New Jersey educators are testing a pilot curriculum that features LGBTQ history and highlights the contributions of lesbian, gay, bisexual and transgender people to society.
The curriculum comes after New Jersey Gov. Phil Murphy signed a 2019 law requiring all public schools to include LGBTQ lessons in middle school and high school lesson plans, according to the Philadelphia Inquirer. New Jersey joins California, Colorado, and Illinois in requiring public schools to teach LGBTQ history.
While some educators are testing out the mandate, the law will go into effect starting with the 2020-2021 school year. (RELATED: California School District Will Not Allow Parents To Opt Children Out Of LGBTQ Content, Emails Show)
Under the law, students may be taught about the “thousands of gay men put in Nazi concentration camps and forced to wear pink triangles or about other significant moments in the gay rights movement,” the Philadephia Inquirer reported.
Student Olivia Loesch — who is a sophomore at Haddon Heights High School, came out as gay in seventh grade, and identifies as gender-queer — attends school in a district where teachers are testing out the pilot curriculum.
Loesch was assigned a school history project on the Holocaust and decided to use a pink triangle that the Nazis used to harass gay men in concentration camps.
“I never knew about it,” Loesch said. “I feel that the topic should be talked about and people should know about me.” (RELATED: ACLU Told CA Teachers To Help Students Obtain Abortions Without Parental Notification, Video Reveals)
The advocacy group Garden State Equality is a driving force behind this LGBTQ instruction.
Members from across North Jersey came together tonight at our office to help implement the new LGBTQ+ curriculum in partnership with @GSEquality and Make it Better for Youth. @NJEA pic.twitter.com/JwSta5l5N4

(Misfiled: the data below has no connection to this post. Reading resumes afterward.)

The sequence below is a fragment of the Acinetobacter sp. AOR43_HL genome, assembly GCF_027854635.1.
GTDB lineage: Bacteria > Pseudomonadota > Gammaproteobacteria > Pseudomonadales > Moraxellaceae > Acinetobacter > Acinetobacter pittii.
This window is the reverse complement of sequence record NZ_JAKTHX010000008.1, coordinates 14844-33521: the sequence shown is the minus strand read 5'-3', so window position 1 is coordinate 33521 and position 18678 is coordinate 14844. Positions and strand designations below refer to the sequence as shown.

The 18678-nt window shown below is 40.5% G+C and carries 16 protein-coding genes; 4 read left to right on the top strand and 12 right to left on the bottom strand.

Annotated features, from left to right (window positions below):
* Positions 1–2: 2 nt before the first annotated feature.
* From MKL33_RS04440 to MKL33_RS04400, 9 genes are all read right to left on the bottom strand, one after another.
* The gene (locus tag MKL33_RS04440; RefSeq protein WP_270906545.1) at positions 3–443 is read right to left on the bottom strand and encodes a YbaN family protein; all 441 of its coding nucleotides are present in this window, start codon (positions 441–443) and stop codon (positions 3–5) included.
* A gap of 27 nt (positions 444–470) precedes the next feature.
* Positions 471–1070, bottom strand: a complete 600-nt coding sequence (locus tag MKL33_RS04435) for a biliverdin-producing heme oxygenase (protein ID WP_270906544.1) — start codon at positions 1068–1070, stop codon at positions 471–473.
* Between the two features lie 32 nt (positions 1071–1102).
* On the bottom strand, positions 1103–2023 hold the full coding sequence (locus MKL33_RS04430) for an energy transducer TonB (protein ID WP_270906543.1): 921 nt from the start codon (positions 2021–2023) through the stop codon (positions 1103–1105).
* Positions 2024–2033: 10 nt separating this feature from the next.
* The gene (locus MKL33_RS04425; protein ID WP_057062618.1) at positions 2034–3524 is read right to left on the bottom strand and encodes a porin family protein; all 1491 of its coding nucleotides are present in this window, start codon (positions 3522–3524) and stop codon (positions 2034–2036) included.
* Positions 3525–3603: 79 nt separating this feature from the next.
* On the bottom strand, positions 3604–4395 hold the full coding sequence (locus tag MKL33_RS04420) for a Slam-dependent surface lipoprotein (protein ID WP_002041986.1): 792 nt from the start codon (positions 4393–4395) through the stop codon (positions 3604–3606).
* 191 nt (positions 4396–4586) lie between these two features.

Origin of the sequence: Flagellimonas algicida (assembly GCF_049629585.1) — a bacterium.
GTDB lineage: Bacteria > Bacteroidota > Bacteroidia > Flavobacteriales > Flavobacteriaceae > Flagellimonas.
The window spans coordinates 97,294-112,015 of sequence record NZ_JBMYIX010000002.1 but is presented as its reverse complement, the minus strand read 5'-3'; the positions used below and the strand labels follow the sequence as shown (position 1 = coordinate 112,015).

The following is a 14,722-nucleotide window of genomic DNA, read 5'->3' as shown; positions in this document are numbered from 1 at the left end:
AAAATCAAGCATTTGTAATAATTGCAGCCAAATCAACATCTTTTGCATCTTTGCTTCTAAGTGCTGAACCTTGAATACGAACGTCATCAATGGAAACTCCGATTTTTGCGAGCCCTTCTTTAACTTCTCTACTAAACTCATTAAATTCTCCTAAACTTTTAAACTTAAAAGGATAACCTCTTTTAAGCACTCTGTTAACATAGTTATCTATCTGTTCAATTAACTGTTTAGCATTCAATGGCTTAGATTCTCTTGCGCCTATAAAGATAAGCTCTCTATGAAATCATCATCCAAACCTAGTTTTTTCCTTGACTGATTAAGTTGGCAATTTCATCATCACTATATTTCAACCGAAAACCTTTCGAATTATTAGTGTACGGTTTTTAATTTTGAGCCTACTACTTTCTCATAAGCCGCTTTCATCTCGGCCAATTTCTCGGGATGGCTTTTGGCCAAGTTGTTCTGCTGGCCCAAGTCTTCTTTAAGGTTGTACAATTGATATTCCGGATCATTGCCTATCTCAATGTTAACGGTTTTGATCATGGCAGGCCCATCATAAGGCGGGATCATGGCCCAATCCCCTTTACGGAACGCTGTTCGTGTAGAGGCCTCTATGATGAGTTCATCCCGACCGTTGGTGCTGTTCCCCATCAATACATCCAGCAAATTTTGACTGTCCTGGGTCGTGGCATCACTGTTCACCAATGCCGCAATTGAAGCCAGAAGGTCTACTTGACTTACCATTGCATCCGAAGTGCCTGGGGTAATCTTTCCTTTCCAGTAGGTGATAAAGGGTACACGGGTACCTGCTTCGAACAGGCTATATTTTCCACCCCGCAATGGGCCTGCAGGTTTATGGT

— ECEA (@ECEANJORG) January 15, 2020
“LGBT history is part of American history. To tell our students anything other than that would be fictional,” Garden State Equality spokesperson Jon Oliveria told the Philadelphia Inquirer. “There’s so much information to be consumed in the classroom.”
Groups like the Family Policy Alliance of New Jersey pushed back against the mandate. The group organized a petition against the law that has garnered over 8,000 signatures since it started in late October, Family Policy Alliance of New Jersey Director Shawn Hyland told the DCNF.
“This curriculum violates and conflicts with the religious and moral beliefs of millions of New Jerseyeans regarding human sexuality,” Hyland said.
Hyland warned that the curriculum is not being drafted by academic historians or professors but by “the most powerful LGBT advocacy group in the state.” And Hyland says these advocacy groups have an agenda that does not consider historical accuracy.
“The original bill language from February 2018, stated students must be taught an accurate portrayal of historical contributions of LGBT individuals in social studies,” the director explained. “The final bill language in December 2018, and that was signed into law by Governor Murphy in Feb 2019, removed the requirement of accuracy and instead asserted students must be taught a positive view of the LGBT community, regardless of the facts.”
“The public school classroom is no place for the indoctrination of sexual ideology,” he said.
Garden State Equality Director of Communications and Membership Jon Oliveira pushed back against Hyland’s criticisms of the curriculum.
“Beginning of page 17 of our Media Kit which has been publicly available on our website since the launch of our pilot, you’ll find bios for the dozen or so writers,” Oliveria told the DCNF. “Each are New Jersey educators from a wide array of backgrounds.”
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